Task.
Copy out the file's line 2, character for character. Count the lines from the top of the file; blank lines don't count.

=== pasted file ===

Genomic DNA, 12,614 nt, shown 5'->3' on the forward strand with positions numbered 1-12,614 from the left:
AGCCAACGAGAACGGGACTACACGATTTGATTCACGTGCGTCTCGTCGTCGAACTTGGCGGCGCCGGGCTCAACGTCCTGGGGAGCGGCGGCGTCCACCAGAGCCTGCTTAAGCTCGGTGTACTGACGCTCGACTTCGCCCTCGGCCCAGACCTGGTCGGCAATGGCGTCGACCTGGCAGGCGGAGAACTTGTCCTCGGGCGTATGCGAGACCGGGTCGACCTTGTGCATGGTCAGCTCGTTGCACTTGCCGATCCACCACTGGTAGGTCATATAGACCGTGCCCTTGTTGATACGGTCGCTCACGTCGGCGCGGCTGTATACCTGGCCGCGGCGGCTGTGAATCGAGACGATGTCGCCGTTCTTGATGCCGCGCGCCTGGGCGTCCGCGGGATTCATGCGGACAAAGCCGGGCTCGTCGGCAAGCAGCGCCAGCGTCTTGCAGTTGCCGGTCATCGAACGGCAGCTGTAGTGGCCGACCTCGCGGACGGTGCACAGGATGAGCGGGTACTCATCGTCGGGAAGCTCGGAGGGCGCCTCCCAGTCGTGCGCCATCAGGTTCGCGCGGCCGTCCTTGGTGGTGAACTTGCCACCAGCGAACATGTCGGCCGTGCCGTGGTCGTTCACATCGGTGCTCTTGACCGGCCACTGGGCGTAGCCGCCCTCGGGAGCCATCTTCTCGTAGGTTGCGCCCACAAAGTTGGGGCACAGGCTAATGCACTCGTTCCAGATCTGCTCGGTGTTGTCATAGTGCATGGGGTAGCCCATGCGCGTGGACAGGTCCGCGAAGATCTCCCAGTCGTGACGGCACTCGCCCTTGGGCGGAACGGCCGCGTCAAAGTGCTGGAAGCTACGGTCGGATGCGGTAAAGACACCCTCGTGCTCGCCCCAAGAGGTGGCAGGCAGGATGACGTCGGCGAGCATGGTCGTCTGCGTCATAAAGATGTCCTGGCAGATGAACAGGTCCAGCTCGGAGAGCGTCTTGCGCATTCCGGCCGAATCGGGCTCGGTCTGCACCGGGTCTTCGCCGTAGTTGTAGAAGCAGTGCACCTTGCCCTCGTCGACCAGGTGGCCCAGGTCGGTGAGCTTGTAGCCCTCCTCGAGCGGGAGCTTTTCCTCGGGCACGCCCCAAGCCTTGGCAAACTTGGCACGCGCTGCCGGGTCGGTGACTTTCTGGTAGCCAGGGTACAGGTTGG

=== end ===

AGCCAACGAGAACGGGACTACACGATTTGATTCACGTGCGTCTCGTCGTCGAACTTGGCGGCGCCGGGCTCAACGTCCTGGGGAGCGGCGGCGTCCACCAGAGCCTGCTTAAGCTCGGTGTACTGACGCTCGACTTCGCCCTCGGCCCAGACCTGGTCGGCAATGGCGTCGACCTGGCAGGCGGAGAACTTGTCCTCGGGCGTATGCGAGACCGGGTCGACCTTGTGCATGGTCAGCTCGTTGCACTTGCCGATCCACCACTGGTAGGTCATATAGACCGTGCCCTTGTTGATACGGTCGCTCACGTCGGCGCGGCTGTATACCTGGCCGCGGCGGCTGTGAATCGAGACGATGTCGCCGTTCTTGATGCCGCGCGCCTGGGCGTCCGCGGGATTCATGCGGACAAAGCCGGGCTCGTCGGCAAGCAGCGCCAGCGTCTTGCAGTTGCCGGTCATCGAACGGCAGCTGTAGTGGCCGACCTCGCGGACGGTGCACAGGATGAGCGGGTACTCATCGTCGGGAAGCTCGGAGGGCGCCTCCCAGTCGTGCGCCATCAGGTTCGCGCGGCCGTCCTTGGTGGTGAACTTGCCACCAGCGAACATGTCGGCCGTGCCGTGGTCGTTCACATCGGTGCTCTTGACCGGCCACTGGGCGTAGCCGCCCTCGGGAGCCATCTTCTCGTAGGTTGCGCCCACAAAGTTGGGGCACAGGCTAATGCACTCGTTCCAGATCTGCTCGGTGTTGTCATAGTGCATGGGGTAGCCCATGCGCGTGGACAGGTCCGCGAAGATCTCCCAGTCGTGACGGCACTCGCCCTTGGGCGGAACGGCCGCGTCAAAGTGCTGGAAGCTACGGTCGGATGCGGTAAAGACACCCTCGTGCTCGCCCCAAGAGGTGGCAGGCAGGATGACGTCGGCGAGCATGGTCGTCTGCGTCATAAAGATGTCCTGGCAGATGAACAGGTCCAGCTCGGAGAGCGTCTTGCGCATTCCGGCCGAATCGGGCTCGGTCTGCACCGGGTCTTCGCCGTAGTTGTAGAAGCAGTGCACCTTGCCCTCGTCGACCAGGTGGCCCAGGTCGGTGAGCTTGTAGCCCTCCTCGAGCGGGAGCTTTTCCTCGGGCACGCCCCAAGCCTTGGCAAACTTGGCACGCGCTGCCGGGTCGGTGACTTTCTGGTAGCCAGGGTACAGGTTGG